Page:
These topics were thoroughly addressed by the Ferguson Commission’s landmark report, entitled “Forward Through Ferguson: A Path Toward Racial Equity.” The 16 members who served on the Commission made 189 “calls to action” in the nearly 200 page report. The main focus was on racial and economic disparities.
Technology too seems to be offering a role in finding solutions to reducing crime and poverty. Saint Louis University (SLU) and the National Geospatial-Intelligence Agency’s (NGA) four part series, “Geospatial 101” explores how geospatial data is used to visualize patterns of poverty, crime, and unemployment.
During the second part of the series presented on Monday at the Salus Center Auditorium on the campus of Saint Louis University, experts discussed how this data is applied to combating these social challenges.
Dr. Ness Sandoval, an associate professor of Sociology at SLU was one of the experts who spoke during the presentation.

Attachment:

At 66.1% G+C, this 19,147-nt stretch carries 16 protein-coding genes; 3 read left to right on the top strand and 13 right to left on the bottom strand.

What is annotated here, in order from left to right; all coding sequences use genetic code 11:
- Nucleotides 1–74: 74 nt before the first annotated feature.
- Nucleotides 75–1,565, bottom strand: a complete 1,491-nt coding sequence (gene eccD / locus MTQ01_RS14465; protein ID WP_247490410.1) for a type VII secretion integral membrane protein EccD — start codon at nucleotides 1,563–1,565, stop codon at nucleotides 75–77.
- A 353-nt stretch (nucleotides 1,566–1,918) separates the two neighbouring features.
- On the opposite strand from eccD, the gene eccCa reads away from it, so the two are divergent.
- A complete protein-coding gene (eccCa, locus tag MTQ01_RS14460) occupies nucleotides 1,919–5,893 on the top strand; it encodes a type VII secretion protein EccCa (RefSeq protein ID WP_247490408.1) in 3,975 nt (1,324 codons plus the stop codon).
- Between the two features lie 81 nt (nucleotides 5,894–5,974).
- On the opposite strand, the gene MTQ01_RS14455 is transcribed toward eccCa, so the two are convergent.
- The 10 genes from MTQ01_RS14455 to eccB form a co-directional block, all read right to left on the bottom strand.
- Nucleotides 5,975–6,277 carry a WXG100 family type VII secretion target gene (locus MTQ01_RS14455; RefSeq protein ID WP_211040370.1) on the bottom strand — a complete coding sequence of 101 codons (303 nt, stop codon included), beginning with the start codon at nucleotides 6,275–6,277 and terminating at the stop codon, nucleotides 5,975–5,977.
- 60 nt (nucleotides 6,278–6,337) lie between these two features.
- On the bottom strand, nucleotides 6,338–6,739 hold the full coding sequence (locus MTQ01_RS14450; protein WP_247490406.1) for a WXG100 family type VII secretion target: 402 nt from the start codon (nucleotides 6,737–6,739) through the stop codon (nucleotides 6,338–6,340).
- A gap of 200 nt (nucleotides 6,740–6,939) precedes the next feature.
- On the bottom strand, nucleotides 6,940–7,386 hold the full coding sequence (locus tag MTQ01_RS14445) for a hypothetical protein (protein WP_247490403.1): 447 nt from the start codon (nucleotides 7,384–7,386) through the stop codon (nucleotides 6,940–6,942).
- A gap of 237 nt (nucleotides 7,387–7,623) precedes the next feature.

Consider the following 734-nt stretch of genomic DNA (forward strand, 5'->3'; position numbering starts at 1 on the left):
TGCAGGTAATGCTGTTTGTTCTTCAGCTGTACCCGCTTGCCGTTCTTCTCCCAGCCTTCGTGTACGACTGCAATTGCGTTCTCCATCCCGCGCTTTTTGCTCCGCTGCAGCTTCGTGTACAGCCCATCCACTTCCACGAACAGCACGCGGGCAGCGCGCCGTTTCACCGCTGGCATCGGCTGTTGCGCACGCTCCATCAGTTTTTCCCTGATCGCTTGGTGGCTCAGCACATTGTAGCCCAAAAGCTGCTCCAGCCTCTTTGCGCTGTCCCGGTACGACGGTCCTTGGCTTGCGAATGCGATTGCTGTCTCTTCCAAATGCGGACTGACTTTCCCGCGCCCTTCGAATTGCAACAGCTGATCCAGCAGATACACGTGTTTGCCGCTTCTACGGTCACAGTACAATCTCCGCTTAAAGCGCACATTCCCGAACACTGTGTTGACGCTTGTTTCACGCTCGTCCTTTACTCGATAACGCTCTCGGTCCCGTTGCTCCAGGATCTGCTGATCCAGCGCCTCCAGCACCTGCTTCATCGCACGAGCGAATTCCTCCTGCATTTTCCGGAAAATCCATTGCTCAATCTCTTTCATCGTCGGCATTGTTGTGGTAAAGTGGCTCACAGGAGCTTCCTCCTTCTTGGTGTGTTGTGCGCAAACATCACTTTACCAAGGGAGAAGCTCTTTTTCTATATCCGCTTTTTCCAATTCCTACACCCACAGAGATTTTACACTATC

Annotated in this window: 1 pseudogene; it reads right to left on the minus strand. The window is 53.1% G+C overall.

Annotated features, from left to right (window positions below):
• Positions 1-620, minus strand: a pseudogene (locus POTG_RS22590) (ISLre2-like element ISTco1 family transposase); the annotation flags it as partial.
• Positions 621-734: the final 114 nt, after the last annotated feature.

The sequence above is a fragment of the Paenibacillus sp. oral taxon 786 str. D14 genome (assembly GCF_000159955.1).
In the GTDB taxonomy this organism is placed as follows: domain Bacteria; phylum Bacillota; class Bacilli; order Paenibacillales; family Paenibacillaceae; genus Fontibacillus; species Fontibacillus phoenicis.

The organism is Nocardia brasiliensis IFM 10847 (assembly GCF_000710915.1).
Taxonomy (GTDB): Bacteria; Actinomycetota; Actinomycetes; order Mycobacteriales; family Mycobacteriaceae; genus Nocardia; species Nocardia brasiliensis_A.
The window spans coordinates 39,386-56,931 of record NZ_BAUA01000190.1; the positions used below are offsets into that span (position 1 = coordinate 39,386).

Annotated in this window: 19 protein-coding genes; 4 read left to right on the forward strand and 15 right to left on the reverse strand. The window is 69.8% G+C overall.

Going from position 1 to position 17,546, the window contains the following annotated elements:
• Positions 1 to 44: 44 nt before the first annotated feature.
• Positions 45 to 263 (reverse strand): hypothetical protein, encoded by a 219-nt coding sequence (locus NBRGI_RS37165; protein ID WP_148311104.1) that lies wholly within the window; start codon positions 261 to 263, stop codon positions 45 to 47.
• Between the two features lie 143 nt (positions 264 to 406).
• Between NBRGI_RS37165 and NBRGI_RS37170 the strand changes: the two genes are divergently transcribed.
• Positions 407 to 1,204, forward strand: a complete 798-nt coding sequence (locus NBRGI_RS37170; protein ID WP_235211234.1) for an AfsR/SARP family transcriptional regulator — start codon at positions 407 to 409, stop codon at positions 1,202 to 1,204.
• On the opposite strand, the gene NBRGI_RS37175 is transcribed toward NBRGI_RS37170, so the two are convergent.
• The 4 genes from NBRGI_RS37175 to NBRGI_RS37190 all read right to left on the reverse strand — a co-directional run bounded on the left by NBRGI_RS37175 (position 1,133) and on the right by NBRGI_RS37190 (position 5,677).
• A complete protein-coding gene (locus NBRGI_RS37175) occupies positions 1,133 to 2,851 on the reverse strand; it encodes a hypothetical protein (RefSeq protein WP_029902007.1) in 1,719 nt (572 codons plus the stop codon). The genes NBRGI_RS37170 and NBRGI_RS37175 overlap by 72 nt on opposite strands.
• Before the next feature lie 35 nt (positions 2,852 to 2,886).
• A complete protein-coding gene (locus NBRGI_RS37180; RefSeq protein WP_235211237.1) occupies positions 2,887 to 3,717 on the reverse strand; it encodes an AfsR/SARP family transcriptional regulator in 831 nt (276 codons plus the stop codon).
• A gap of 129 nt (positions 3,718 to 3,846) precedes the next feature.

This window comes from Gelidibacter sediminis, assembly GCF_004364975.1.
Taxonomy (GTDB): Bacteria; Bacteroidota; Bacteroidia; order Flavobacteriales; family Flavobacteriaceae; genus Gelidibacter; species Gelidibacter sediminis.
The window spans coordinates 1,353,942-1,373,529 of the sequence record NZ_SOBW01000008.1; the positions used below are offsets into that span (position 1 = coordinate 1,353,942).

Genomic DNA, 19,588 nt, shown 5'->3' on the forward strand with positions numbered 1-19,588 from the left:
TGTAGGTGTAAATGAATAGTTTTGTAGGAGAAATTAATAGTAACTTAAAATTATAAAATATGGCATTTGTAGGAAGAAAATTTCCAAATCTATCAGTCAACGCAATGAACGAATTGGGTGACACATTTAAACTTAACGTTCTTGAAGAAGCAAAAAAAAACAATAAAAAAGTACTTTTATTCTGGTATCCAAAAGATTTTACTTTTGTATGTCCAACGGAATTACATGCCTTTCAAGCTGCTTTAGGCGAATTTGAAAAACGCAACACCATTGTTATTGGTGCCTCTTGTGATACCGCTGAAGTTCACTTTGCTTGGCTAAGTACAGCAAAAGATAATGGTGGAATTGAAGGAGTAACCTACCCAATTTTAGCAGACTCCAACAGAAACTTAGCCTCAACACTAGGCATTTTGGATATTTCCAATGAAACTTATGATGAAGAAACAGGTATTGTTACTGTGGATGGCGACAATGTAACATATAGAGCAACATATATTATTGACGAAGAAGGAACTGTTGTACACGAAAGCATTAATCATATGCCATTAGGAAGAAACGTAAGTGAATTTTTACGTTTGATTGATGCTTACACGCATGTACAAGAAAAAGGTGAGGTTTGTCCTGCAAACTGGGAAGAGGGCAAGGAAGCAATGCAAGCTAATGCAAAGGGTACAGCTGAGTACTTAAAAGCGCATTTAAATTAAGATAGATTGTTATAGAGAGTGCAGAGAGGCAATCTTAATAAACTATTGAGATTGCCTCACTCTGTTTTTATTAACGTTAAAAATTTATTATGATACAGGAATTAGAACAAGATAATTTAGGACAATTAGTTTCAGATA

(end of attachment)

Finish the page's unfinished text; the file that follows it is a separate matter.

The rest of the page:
“It’s choosing technology I would say in two ways. One is to identify spacial patterns within neighborhoods or within municipalities that are important, that we should be focusing on from a policy perspective, but second is, once you identify those patterns, being able to give the data and make it transparent to everybody.” Sandoval explained.
“Maybe you can’t fix an entire zip code and maybe you can’t improve an entire neighborhood, but you can go in a neighborhood and say these four blocks are in the most need. We can identify which four blocks need those resources.” Sandoval added.
Back in January, Saint Louis University signed a Collaborative Research and Development Agreement (CRADA) with the National Geospatial Intelligence Agency to establish a new relationship that will allow SLU to collaborate with the NGA on geospatial research, training, and innovation initiatives.
The next presentation will address mapping health and disease. It will be held on March 4 at Saint Louis University Campus Salus Center Auditorium.
More information is available online at http://www.slu.edu/